Always ethereal, always eclectic, I write as the mood strikes, when there intrigue reveals itself. Usually that means something controversial or adventure of some sort.

I've tried really hard to be unprovocative, but have as yet been unsuccessful.

Monday, 21 May 2007

Meeting the Richest Man in the World

Well, sort of. Last week was the Gates Challenge Gala Event, where we thanked those who gave $100,000 or more to the Gates Challenge with United Way, matched by the Gates Fund. Our goals have been more than met this year, with $38 Million raised for United Way, and over $15 Million for the Gates Challenge. And these were goals that were an order of magnitude higher than the goals of previous years.

So the Thank You was to these 100K+ Givers, and hosted by Jeff Raikes, who spoke of wanting to help King County see what United Way actually does, and how focused we now are on key priorities of the area- this isn't your Father's United Way, only disbursing money to others. We now have strict guidelines that charities need to follow in order to get United Way funds, so that we can find those who can best assist others, and encourage them to higher rates of excellence.

I was there simply to help my boss, Ruby, who's baby this was. The big givers were there to get some face time with Warren Buffet and Bill Gates. After a fabulous 5-star lunch (with creme brulée, no less), Bill and Warren came on stage to share some of their thoughts on giving. Warren, in an inimically folksy style, spoke of how Adam Smith's Wealth of Nations inspired the specialization of labor, and how we can use that as a model for philanthropy. He argued that the enemy of progress is complacency, and shared how nothing in his life had ever changed because of contributions he's made; he hadn't suffered or given up anything, so he deserves no credit for the billions he's given to the Gates Foundation. He's given only on surplus; the credit goes to those who truly give of the little they have.

At one point Warren's company, Berkshire Hathaway, had a great shareholder giving plan. He didn't want to decide where the money was donated- he felt that was the right of the shareholders. So any shareholder could specify up to three charities, and Berkshire Hathaway would give to those three, commensurate with the number of share of that particular shareholder. As one might think, a wide variety of charities then received money from Berkshire Hathaway- some 4000 charities, for the amount of $200 Million total. Some were pro-life, and some pro-choice, and most not at all related to the issue. But controversy rose over Planned Parenthood receiving some funds. Pampered Chef, a sort of Amway for kitchen wares that was meaningful in empowering many women, was bought by Berkshire Hathaway, and then immediately targeted by Pro-Lifers, with a rather vicious campaign to destroy the livelihood of those working for Pampered Chef. Warren felt that a $100 Million boycott of See's Candies wouldn't have hurt him, but this did, and so the unique giving campaign was ended.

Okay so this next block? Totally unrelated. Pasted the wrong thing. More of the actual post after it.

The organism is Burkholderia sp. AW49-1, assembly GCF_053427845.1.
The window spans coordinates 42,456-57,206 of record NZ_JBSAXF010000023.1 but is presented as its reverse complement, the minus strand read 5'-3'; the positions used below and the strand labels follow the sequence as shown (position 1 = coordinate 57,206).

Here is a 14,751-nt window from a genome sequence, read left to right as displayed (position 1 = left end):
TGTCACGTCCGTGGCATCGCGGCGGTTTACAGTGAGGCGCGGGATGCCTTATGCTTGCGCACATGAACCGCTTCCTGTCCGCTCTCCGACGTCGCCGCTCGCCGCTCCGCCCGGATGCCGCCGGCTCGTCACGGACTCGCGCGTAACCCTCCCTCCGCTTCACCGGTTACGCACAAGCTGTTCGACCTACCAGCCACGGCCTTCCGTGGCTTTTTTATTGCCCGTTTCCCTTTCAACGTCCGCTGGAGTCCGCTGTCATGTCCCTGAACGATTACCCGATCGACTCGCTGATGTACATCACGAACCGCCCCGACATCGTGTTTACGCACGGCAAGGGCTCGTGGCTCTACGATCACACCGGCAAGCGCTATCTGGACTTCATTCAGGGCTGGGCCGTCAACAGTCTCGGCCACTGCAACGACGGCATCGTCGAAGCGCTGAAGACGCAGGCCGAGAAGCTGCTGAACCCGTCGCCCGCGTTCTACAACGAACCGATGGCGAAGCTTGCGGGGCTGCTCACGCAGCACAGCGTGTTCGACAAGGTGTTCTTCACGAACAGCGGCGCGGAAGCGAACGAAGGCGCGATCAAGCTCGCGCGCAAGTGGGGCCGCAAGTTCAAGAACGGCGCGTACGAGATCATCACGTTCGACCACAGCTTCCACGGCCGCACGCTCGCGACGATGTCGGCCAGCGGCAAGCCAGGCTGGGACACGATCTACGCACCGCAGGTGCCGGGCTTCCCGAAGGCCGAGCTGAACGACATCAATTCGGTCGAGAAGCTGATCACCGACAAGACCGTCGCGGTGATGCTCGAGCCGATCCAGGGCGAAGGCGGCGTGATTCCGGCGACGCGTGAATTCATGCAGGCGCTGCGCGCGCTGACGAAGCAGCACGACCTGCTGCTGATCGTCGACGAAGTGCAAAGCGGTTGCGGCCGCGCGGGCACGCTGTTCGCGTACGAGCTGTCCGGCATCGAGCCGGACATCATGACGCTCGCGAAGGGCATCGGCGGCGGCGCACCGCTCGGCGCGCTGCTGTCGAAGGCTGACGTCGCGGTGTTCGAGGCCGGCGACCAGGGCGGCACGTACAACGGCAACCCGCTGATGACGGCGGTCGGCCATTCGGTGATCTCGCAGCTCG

Bill reminded me in features a lot of a young Stephen Hawking, before his illness. Not overbearing in the slightest, and almost shy. He shared about how his mom was heavily involved with the United Way of King County, and she had had a great influence on him in his commitment to United Way. He wanted to encourage giving throughout Microsoft, but not in the mandatory manner that was common in companies at the time. Instead he used a carrot and stick approach, to inspire greater giving. He waxed eloquent on United Way, and how our oversight (in his opinion) is more efficient. In the past United Way of King County did well with traditional companies (like banks) with strong CEOs, who encouraged giving throughout the organization. But now those traditional companies are a smaller portion of the economy, and people in America want to have more autonomy in their giving, and giving is therefore now more diverse. He saw United Way as being able to move with the times, and restructure our fundraising strategies rather successively.

Lastly he shared some about the Gates Foundation, with it's primary focus on world health. They realized that if health is improved, countless other areas of life would be improved. He hopes to contribute to finding some level of cure for half the diseases that are on their list, within the next ten years. Additionally, the Gates Foundation is giving back to the U.S., with 25% of it's funds committed to improving high school programs. To give an indication on what these billions could do, the U.S. government doesn't do research on drug discovery for the malaria vaccine currently. The Gates Foundation hopes to invest in finding a cure. Were they to do so, not only would many millions no longer die from malaria, but due to the nature of recessive gene natural selection in African populations, within a couple hundred years sickle cell anemia could completely disappear as well. Already the rate of the disease in the African-American population is much lower than those in Africa, because there is nearly no malaria to contend with in the U.S.

An interesting experience, overall. I didn't actually meet Bill, of course, nor did I expect to. But it was the first time I was in the room with him, and the elite of Seattle, who have all given so much in order to help out others who are in need.

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